Douglas Carswell’s victory in the Clacton by-election will be welcomed by all for whom British parliamentary democracy matters. Mr Carswell resigned as a Conservative MP in August to join the UK Independence Party. When he won almost 60 per cent of the vote, he told his constituents ‘I resigned from parliament to face this election because I answer first, foremost and last to you. You are my boss. I will not let you down.’
Many voters across the political spectrum know they can count on Carswell not to let the country down. Many MPs (and peers) can also count on him, because he believes in parliament and won’t let that great institution down.
Carswell’s contract with the voters is mirrored by another which binds some of the country’s most respected MPs, their contract with Parliament and the country. It is on a threefold commitment that Britain’s political system became a mass democracy, characterised by liberty under the law. MPs elected to govern are bound to the electorate, parliament and the country. In Britain these bonds have been stronger than sectional party interest.
Yes, they can lead to difficult decisions. They did for Carswell, who left the party to which he had belonged for over twenty years apoteketgenerisk.com. That difficulty was faced and met by other MPs throughout the previous century, so that they too could serve the interests of the voters and the country, not merely sectional party interest.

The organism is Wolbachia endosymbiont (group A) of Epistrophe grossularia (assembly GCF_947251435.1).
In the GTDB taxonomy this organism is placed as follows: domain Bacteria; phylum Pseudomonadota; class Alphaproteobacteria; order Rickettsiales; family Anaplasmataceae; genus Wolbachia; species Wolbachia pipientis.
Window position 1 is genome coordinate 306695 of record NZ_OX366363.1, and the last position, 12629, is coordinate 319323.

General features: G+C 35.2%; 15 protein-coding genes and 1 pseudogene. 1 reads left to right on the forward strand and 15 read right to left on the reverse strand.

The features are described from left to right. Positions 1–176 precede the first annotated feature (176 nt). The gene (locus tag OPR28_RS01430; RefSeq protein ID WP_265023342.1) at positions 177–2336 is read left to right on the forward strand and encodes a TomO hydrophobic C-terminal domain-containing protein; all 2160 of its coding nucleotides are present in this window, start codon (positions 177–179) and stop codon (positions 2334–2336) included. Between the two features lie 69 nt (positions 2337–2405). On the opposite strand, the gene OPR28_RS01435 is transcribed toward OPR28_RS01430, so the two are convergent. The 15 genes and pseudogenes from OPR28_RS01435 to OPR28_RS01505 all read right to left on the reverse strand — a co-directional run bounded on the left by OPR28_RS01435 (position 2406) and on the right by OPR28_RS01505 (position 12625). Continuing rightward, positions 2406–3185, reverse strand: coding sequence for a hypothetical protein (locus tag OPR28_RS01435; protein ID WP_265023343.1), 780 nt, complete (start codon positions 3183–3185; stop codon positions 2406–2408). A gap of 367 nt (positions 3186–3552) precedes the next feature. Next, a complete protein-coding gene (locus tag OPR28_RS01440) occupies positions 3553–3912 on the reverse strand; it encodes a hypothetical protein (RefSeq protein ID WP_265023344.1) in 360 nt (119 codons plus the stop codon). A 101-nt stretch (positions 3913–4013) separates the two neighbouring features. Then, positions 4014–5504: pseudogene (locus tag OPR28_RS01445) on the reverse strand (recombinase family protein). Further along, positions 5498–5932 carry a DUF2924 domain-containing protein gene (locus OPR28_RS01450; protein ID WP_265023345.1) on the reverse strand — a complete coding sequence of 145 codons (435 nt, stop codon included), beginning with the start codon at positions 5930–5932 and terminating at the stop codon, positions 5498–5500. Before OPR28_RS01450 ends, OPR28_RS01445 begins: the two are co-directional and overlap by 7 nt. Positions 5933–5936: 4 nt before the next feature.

Winston Churchill stood and won the Lancashire seat of Oldham as a Conservative candidate in 1900. Once in parliament as an MP he switched to the Liberal Party in 1904 to support free trade over the Tory protectionism, joining the Conservatives when offered the Chancellorship of the Exchequer by Stanley Baldwin in 1923. Baldwin himself continued to go beyond his party to educate the democracy he inherited after World War One, when European systems were failing. He believed parliamentary decency, fairness and the obligation to give the underdog a fair crack of the whip mattered. And he disagreed with his own front and backbenchers, refusing to reap party advantage over Labour, most notably by not opposing Labour’s trade union levy. He thought that the fledgling party should have the chance to take power and build its parliamentary standing and its funds.
Douglas Carswell has won a seat at Westminster for a party that commands 14 per cent of the national vote, according to today’s poll of polls. All who believe in Britain’s parliamentary tradition and what it stands for will draw heart. All the more so because he broke with his party on one of the great questions for democracy in Britain. What form should Britain’s relations with the EU take or who should exercise what power? That question matters all the more because, unless it is resolved, British democracy will die. Carswell’s victory suggests the voters do know best: unless MPs can honour their obligation to voters, they cannot uphold the honour of Parliament, or for that matter the interests of their country.
*Sheila Lawlor is director of Politeia.